The Park Forest pooch who bit off his own tongue after getting it caught in a paper shredder earlier this year is "doing great," the dog's owner said.
The SouthtownStar caught up with Ashley Taylor, who owns the boxer/Rhodesian ridgeback named Caine.
Caine was being watched by Taylor's mother over the New Year's Weekend when he got his tongue snagged in the shredder. The dog ultimately bit himself free and was taken to an emergency clinic, where a feeding tube was installed.
While the recovery process has been no doubt painful, Caine has learned to adapt: he drinks water from a fountain and gets spoon-fed.
Stories of pets, and children, getting injured by paper shredders are not unheard of.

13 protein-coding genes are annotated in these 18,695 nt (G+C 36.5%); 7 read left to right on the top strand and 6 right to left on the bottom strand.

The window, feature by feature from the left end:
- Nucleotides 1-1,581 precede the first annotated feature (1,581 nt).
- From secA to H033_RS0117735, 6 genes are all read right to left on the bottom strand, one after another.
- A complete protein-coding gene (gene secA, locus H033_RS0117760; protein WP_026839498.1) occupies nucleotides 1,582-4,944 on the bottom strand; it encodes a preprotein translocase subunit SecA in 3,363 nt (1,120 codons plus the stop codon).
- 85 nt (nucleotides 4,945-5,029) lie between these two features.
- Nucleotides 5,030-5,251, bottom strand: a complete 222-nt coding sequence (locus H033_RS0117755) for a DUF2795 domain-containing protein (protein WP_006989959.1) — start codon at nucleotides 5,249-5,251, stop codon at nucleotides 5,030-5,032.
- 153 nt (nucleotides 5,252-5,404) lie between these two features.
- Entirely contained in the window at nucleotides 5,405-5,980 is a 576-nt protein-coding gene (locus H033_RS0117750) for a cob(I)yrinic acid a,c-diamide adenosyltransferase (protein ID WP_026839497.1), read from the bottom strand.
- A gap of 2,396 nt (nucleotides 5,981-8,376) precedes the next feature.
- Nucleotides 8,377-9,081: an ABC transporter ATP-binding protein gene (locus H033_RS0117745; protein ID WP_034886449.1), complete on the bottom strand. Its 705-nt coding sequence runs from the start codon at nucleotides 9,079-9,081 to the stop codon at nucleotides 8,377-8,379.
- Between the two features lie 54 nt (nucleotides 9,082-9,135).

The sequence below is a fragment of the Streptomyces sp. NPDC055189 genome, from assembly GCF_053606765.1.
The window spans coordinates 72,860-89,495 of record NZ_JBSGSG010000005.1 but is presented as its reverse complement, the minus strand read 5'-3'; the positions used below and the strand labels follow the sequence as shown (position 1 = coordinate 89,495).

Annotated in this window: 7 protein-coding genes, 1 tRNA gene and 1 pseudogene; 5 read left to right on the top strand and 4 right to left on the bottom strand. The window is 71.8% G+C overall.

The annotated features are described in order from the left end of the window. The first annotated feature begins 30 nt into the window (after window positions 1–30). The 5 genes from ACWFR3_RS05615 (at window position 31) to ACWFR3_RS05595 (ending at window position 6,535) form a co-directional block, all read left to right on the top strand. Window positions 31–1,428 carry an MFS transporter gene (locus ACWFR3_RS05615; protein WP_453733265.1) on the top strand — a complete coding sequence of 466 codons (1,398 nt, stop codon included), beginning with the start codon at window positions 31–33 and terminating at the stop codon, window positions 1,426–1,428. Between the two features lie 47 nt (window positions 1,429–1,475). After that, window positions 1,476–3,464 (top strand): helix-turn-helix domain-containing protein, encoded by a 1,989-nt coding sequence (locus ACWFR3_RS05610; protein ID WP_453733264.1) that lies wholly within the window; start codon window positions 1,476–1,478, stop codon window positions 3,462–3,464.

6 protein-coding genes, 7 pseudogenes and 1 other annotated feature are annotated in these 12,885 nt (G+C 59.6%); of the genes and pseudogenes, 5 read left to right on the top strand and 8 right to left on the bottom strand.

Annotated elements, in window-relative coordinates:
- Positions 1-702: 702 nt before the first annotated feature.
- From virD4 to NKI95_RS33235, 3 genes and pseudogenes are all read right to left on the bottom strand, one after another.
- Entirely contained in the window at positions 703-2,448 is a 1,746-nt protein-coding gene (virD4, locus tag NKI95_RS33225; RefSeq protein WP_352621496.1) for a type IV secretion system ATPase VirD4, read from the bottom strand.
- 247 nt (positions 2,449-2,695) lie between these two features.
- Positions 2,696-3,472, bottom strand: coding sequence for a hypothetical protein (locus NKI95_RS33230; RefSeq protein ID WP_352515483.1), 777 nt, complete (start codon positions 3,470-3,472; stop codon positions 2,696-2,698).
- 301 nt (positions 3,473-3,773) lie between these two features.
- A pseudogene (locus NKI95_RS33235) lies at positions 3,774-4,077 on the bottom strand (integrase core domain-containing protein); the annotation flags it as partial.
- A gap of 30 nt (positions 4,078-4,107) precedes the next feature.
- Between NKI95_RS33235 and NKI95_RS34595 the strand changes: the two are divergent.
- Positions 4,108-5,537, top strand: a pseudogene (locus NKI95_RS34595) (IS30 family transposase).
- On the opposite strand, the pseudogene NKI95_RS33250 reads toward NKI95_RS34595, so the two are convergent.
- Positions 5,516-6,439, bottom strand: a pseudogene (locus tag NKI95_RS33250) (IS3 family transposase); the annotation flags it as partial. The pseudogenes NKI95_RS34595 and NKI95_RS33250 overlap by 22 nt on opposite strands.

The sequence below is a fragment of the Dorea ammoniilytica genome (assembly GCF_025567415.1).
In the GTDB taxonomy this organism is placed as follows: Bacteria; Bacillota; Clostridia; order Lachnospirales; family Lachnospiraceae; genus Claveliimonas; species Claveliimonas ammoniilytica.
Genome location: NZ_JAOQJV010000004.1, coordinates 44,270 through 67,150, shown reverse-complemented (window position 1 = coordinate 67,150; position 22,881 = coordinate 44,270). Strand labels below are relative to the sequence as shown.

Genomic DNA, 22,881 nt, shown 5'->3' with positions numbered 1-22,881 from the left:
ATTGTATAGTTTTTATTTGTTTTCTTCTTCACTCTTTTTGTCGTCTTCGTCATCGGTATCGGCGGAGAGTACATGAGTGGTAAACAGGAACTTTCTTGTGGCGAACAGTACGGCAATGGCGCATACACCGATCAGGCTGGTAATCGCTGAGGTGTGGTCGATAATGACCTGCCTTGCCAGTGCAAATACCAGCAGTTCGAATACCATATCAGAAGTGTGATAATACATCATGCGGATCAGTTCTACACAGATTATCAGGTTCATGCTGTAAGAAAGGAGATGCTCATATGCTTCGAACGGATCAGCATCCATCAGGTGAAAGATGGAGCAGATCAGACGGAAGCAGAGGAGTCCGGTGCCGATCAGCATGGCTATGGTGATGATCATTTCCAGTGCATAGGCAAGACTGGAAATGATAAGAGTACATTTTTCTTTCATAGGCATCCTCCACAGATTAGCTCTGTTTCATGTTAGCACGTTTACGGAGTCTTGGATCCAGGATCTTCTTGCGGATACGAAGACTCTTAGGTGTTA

More than 100 stitches were needed to repair the tongue of a Miami dog when she licked a paper shredder in May 2009.
A St. Louis-area dog had to learn how to drink from a syringe and scoop water to her mouth after she got too close to a shredder in May 2006.
The U.S. Consumer Product Safety Commission reported 31 finger amputations and other finger injuries from paper shredders from January 2000 to December 2003, the Spokesman Review of Spokane, Wash., reported.
- Unplug shredders when not in use.
- Store shredders out of reach of animals (and, of course, children, especially those under 5, who can also be victims of shredder accidents). Make sure that the shredder is located in a place that is "pounce proof": Acrobatic kitties that jump atop shredders can also do terrible damage to themselves.
- To avoid attracting animals, never put food wrappers through shredders.
- Do not leave shredders on the "automatic" setting.
- When buying a shredder, look for one with a protective bar over the opening.